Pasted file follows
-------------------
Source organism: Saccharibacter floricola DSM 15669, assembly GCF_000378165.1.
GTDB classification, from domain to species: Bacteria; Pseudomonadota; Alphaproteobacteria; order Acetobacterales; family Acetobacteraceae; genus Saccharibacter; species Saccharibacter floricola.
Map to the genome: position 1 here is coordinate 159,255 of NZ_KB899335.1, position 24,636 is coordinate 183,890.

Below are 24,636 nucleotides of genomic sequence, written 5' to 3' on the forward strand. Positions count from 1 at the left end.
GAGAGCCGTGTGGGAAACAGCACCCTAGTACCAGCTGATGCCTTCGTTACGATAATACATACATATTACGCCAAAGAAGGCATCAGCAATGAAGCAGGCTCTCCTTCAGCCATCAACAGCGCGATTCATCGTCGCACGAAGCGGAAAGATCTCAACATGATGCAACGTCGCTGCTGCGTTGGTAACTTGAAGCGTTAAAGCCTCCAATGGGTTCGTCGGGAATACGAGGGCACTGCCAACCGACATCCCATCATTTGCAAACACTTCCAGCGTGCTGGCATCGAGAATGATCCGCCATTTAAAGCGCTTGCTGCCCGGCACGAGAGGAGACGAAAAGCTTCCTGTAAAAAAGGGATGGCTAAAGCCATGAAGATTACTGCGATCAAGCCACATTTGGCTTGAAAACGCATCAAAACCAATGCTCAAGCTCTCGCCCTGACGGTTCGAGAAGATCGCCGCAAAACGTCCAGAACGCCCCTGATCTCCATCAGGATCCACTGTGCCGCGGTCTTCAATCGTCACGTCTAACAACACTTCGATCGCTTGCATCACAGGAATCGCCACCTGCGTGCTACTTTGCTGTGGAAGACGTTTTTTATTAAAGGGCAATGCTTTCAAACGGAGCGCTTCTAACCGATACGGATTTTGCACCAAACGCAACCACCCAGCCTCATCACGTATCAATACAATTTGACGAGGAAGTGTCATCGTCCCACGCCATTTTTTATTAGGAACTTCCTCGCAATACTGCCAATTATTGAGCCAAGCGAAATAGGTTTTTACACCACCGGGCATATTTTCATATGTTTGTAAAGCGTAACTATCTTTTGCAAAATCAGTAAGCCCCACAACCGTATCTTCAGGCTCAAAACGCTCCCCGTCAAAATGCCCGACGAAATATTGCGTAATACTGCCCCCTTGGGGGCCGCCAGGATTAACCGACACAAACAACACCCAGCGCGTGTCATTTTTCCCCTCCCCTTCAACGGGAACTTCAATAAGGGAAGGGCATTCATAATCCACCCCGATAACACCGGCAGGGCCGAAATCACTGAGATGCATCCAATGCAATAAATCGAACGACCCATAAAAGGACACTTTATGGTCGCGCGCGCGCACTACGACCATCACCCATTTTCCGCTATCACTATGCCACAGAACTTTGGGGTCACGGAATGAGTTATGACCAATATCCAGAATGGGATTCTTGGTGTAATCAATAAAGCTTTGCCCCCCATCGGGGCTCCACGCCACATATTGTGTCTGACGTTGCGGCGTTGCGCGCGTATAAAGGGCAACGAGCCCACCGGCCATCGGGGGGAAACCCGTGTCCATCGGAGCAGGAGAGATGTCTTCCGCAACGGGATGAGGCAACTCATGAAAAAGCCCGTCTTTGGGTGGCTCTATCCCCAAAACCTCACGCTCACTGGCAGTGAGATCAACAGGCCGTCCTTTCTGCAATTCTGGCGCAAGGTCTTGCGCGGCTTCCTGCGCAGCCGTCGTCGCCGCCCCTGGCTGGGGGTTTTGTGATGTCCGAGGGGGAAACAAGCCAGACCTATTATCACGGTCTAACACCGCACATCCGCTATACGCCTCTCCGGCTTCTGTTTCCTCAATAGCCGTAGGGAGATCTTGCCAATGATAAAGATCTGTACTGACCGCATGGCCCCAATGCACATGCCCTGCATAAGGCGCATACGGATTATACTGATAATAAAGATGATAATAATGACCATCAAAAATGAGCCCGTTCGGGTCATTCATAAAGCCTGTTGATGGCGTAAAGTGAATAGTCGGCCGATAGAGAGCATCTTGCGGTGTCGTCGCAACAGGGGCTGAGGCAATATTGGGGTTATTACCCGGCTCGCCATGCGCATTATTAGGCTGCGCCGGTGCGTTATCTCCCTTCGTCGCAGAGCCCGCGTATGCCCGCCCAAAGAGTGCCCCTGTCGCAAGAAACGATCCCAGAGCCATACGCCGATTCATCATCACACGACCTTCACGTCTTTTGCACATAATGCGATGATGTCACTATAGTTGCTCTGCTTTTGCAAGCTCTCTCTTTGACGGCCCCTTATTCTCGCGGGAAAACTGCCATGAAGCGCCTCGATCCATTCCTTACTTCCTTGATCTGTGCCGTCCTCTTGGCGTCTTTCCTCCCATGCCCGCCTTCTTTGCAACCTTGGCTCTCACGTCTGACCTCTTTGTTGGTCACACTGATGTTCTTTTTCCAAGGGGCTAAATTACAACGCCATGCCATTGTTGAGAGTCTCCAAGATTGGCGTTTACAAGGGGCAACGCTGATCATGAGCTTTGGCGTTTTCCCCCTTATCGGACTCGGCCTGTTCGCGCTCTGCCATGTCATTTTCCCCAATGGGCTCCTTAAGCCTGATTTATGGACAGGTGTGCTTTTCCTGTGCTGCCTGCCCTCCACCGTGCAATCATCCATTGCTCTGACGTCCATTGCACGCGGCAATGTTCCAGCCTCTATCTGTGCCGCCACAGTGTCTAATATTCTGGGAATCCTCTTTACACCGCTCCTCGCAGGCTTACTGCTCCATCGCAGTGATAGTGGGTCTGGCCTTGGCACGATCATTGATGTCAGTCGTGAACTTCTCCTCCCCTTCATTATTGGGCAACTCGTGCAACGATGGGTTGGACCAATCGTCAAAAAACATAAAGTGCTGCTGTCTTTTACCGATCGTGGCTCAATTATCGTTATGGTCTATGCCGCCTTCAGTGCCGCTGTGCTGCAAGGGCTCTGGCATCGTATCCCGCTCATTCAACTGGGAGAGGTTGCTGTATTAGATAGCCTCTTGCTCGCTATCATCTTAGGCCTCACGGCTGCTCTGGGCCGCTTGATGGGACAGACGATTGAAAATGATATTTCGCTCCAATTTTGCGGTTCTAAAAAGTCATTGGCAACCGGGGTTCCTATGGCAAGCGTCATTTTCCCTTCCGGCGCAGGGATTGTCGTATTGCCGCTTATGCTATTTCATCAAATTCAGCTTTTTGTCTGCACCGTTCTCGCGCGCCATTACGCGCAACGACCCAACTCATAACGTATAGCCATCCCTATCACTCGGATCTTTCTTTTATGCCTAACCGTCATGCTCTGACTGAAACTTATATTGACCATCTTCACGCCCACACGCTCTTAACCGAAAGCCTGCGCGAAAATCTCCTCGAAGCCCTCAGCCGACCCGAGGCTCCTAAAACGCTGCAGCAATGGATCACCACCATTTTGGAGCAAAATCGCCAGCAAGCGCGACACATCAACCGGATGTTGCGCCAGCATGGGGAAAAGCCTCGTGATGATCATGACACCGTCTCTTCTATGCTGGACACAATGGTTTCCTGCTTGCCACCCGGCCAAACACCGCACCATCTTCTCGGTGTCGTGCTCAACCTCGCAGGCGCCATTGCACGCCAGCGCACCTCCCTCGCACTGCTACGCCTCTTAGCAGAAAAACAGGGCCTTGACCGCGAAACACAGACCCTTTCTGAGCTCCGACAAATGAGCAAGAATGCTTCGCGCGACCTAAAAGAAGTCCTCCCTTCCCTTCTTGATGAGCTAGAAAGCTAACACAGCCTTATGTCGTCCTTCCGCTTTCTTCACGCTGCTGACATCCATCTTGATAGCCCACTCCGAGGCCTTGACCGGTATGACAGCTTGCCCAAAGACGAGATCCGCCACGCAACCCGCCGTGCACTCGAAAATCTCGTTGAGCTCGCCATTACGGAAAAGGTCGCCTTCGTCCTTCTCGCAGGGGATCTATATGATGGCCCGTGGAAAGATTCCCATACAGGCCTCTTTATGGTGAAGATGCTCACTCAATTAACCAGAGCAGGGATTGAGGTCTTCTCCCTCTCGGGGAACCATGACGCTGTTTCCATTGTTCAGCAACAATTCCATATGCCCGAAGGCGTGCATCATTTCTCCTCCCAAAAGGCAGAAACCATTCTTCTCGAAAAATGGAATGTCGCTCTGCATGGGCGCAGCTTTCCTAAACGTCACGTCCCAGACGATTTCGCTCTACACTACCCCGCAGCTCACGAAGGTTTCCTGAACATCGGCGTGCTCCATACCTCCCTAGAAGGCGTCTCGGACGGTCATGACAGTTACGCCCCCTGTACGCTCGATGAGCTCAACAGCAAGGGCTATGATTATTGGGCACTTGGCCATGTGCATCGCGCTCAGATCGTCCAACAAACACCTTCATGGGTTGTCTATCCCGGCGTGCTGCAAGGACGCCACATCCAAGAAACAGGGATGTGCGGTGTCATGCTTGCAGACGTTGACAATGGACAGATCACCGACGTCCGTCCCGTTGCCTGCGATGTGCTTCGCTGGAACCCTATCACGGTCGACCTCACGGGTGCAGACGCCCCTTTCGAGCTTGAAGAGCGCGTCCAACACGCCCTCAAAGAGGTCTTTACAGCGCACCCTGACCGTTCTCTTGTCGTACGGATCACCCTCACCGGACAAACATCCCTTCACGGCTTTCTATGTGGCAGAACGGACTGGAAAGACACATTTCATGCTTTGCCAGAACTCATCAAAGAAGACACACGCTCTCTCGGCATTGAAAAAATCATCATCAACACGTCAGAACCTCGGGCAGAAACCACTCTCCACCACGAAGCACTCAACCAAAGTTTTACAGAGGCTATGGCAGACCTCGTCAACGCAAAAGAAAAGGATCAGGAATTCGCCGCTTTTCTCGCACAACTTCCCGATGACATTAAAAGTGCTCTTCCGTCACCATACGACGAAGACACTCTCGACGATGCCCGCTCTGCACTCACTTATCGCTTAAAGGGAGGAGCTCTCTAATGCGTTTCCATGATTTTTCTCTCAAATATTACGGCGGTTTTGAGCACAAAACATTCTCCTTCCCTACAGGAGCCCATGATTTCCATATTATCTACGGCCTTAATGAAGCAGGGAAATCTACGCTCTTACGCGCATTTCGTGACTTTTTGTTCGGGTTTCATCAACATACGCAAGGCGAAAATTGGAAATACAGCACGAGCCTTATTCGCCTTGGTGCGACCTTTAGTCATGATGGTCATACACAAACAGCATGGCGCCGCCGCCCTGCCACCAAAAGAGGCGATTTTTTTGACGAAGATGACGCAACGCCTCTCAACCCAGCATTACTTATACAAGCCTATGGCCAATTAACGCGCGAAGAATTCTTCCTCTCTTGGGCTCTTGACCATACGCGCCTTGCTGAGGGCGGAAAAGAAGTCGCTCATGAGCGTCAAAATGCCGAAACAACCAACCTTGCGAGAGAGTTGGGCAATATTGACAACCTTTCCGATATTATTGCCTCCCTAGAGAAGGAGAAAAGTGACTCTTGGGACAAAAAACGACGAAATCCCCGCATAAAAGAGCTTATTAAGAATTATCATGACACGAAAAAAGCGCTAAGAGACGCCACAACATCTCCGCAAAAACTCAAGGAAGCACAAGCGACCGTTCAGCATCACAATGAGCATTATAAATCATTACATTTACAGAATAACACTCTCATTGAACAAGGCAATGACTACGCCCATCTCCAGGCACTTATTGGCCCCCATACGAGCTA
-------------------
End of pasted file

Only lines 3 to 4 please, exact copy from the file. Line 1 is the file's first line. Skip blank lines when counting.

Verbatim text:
Map to the genome: position 1 here is coordinate 159,255 of NZ_KB899335.1, position 24,636 is coordinate 183,890.

Below are 24,636 nucleotides of genomic sequence, written 5' to 3' on the forward strand. Positions count from 1 at the left end.